British Columbia

East Hastings Street on DTES should be closed to help social distancing among homeless, advocate says

As measures come into place to stop the spread of the novel coronavirus, some say not enough is being down for the homeless population who live on Vancouver's Downtown Eastside.

B.C. government measures to help vulnerable people aren't enough, says community co-ordinator

A typical scene on a Downtown Eastside block of East Hastings Street in September 2019. (Ben Nelms/CBC)

While most British Columbians are hunkered down at home to stop the transmission of the novel coronavirus, for those people living on the streets of Vancouver there are few safe places to shelter or maintain a safe distance from others.

Advocates say not enough is being done for the city's homeless population to protect them from COVID-19. 

Fiona York, co-ordinator with the Carnegie Community Action Project, is now calling on the city to close a section of East Hastings Street to traffic so there is more room for people to space themselves out. The street runs right through the epicentre of the Downtown Eastside, where much of the city's homeless population is concentrated.

"There is just nowhere for people to go," said York, adding the closure would at least thin out the crowds of people who normally cluster together on the street's sidewalks. 

East Hastings Street in downtown Vancouver, between Columbia and Carrall streets, is seen teeming with people, long before COVID-19 and concern over social distancing arose. (Rafferty Baker/CBC)

Services shut down

The pandemic is stressing communities around the world — but there's a special fear in the poverty-stricken Downtown Eastside. Many people in the area depend on services that have been suspended or closed due to coronavirus concerns.

They include the Union Gospel Mission, which operates housing and a program that usually distributes about 800 meals per day.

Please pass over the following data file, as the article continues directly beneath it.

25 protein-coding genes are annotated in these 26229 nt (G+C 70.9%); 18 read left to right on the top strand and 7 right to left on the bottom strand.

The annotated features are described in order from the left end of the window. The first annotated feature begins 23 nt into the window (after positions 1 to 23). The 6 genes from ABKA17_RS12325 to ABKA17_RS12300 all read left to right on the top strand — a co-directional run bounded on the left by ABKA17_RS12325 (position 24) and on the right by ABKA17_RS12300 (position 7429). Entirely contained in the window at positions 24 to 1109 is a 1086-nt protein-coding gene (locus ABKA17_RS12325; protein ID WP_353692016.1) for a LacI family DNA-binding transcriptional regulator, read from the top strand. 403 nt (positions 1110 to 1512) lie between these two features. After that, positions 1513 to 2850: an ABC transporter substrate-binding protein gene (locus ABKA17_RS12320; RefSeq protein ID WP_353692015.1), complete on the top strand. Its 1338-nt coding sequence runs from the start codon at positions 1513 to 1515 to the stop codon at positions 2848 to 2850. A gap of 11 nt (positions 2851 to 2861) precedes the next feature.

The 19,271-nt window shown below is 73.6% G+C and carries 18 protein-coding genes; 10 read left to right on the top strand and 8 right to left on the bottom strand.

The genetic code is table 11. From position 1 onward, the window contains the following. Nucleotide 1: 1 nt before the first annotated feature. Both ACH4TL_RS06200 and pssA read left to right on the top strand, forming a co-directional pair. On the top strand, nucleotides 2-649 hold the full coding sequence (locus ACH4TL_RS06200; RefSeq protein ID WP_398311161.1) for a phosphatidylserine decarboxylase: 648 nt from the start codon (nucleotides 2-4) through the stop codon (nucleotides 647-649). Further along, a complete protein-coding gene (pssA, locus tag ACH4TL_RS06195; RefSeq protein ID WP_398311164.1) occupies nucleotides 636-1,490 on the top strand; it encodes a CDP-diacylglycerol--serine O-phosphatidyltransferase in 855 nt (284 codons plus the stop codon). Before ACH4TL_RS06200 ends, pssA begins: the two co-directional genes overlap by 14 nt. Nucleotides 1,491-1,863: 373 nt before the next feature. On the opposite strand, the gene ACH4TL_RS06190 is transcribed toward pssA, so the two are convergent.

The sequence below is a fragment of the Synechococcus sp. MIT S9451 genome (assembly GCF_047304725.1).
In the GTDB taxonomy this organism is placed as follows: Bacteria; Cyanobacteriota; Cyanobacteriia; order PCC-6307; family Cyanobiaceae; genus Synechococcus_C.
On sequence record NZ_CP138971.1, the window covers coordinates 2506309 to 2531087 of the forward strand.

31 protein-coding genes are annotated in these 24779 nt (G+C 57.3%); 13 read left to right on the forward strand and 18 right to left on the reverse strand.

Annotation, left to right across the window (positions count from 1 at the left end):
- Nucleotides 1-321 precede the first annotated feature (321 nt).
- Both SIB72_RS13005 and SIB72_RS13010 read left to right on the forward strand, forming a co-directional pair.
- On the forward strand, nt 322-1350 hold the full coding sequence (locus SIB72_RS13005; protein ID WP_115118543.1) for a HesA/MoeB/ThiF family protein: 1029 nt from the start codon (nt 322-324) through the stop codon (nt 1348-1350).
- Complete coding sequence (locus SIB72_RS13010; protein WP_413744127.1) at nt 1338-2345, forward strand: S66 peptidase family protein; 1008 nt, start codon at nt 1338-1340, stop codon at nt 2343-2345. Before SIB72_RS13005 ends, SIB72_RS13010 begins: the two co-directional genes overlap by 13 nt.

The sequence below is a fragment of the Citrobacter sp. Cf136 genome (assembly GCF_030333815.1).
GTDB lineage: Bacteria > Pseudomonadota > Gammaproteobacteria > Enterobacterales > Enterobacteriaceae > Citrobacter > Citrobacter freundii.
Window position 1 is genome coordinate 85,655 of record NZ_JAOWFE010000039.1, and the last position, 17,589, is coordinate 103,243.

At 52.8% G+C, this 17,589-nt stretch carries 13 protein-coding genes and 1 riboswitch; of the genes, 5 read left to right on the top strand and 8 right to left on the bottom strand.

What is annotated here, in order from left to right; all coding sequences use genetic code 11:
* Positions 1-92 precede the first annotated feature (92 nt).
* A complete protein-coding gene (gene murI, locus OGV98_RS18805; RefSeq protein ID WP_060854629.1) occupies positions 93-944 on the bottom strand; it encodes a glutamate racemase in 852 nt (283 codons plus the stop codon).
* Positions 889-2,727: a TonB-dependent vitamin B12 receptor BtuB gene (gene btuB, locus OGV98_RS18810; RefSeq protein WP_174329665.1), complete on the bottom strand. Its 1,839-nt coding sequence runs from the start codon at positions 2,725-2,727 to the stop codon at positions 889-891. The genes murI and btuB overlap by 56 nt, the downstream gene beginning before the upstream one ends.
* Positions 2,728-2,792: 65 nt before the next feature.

The organization has reduced or suspended non-essential services, but is still serving meals to community members — just at the door as take-away.

According to UGM, the number of meals being provided has increased to fill gaps as other organizations shut down. UGM is now serving up to 1,000 meals each day.

Karen Ward, an organizer and resident in the neighbourhood, said the community seems to be really on edge.

"People are freaking out because they just see empty stores, they know they can't take care of themselves if they get sick — they're terrified," said Ward.

A woman wearing a checkered shirt and glasses stands on an urban street.
DTES advocate Karen Ward says people in the community are on edge because services they depend on in the neighbourhood have shut down due to COVID-19 concerns. (Rafferty Baker/CBC)

City calls for help

Mayor Kennedy Stewart has asked for the provincial and federal government to help the city support people living on the DTES while COVID-19 is a concern.

His requests include help providing food and supplies; access to a safe drug supply for people who have to self-isolate; support for overdose prevention sites; building security; testing for frontline workers; and rent protection.

In response, the provincial government has banned evictions from B.C. Housing-funded buildings and created a working group that will focus on vulnerable populations living homeless or in precarious housing. 

York says these measures are a start, but help needs to come right now and closing a section of Hastings Street would have immediate results.

"There isn't enough being done quickly enough," she said.

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With files from The Early Edition, Rafferty Baker